Figure 9 shows the bipartite adversarial reason networks for each issue. The networks each have one giant component, which shows that people on both sides of each issue tend to acknowledge reasons on both sides of the issue. Thus, even though these are controversial issues, participants were—at least partly—aware of the reasons the other side holds. This implies that identifying mediators as individuals who are the best-recognizers-of-best-recognized reasons is a plausible endeavor in this study.
Mediation centrality is useful to the extent that it varies across individuals in adversarial policy networks. Figure 10 shows that mediation centrality produces a clear ranking of individuals within each of the eight very different policy issues. This is promising because this implies that even among controversial topics there is a range of adversarial understanding among people, or in other words, there are individuals who would be much better mediators than others.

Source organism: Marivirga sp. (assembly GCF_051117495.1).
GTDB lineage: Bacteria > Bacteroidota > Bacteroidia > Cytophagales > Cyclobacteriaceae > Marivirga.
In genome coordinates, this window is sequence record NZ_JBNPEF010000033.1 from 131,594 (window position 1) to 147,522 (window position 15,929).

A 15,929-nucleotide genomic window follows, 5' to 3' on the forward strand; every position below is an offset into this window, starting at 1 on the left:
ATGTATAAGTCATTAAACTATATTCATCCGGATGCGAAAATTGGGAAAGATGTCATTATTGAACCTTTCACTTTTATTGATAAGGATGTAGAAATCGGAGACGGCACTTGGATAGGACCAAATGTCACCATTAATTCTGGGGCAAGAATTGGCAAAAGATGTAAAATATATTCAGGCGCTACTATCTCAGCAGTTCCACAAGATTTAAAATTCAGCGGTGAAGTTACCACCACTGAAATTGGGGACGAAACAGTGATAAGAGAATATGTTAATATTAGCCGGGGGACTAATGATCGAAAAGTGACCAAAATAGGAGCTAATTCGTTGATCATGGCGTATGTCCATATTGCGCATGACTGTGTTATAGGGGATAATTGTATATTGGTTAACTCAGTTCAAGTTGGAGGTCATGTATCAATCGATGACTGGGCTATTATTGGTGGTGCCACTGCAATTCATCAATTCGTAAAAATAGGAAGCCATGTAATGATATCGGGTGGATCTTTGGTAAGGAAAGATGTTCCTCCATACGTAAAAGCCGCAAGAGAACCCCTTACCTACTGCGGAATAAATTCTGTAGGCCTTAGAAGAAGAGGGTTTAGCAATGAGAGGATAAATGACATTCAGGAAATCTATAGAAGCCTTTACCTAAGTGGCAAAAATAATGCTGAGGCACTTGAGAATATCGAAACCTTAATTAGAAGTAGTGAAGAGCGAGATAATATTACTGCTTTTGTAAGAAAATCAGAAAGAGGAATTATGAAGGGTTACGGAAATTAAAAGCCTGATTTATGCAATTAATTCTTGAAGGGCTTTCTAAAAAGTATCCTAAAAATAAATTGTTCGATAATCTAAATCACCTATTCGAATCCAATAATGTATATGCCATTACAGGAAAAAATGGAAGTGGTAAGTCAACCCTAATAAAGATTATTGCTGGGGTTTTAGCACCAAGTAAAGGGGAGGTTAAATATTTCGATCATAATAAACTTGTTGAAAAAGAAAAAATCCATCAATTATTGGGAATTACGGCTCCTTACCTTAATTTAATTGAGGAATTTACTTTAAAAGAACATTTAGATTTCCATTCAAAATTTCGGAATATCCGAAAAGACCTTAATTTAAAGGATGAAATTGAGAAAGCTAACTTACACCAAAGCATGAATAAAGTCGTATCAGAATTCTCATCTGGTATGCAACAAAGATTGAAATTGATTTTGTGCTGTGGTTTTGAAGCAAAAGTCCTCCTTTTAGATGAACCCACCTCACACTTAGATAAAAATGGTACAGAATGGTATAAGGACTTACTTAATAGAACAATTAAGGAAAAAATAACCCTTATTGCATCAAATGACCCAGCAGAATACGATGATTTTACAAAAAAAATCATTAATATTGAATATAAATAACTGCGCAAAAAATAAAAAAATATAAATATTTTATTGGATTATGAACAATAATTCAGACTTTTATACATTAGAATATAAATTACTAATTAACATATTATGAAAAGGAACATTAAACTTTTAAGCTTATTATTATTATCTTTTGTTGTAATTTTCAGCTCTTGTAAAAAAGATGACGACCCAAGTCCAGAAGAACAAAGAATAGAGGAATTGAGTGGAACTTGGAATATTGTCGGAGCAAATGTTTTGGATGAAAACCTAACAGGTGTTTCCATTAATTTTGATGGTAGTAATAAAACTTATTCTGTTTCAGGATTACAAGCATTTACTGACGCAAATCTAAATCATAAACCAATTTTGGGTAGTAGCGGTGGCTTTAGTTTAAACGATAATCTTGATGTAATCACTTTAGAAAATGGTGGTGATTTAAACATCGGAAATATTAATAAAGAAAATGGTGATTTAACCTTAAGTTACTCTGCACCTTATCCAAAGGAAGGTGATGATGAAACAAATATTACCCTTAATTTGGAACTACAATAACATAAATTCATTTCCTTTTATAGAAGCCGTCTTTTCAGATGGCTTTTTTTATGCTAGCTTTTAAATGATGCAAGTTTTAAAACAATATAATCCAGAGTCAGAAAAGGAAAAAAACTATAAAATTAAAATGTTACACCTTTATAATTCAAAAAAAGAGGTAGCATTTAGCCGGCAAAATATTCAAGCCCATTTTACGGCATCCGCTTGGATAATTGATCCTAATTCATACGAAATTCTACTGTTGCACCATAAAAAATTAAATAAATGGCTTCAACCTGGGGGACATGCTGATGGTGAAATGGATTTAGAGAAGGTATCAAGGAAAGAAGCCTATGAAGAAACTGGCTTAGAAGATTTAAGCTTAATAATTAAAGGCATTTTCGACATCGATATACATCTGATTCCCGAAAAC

Although the mere number of reasons produced by a participant is a rough proxy for the participant’s mediation centrality, it is a poor direct substitute for mediation centrality. Figure 11 shows that although the highest mediation centrality corresponds in some cases to the individual with the most reasons produced, this is not always the case. Bailing out banks, shortened naturalization, public smoking ban, surrogate legalization, and forced CO2 reduction demonstrate cases where producing the most reasons does not make one the best mediator.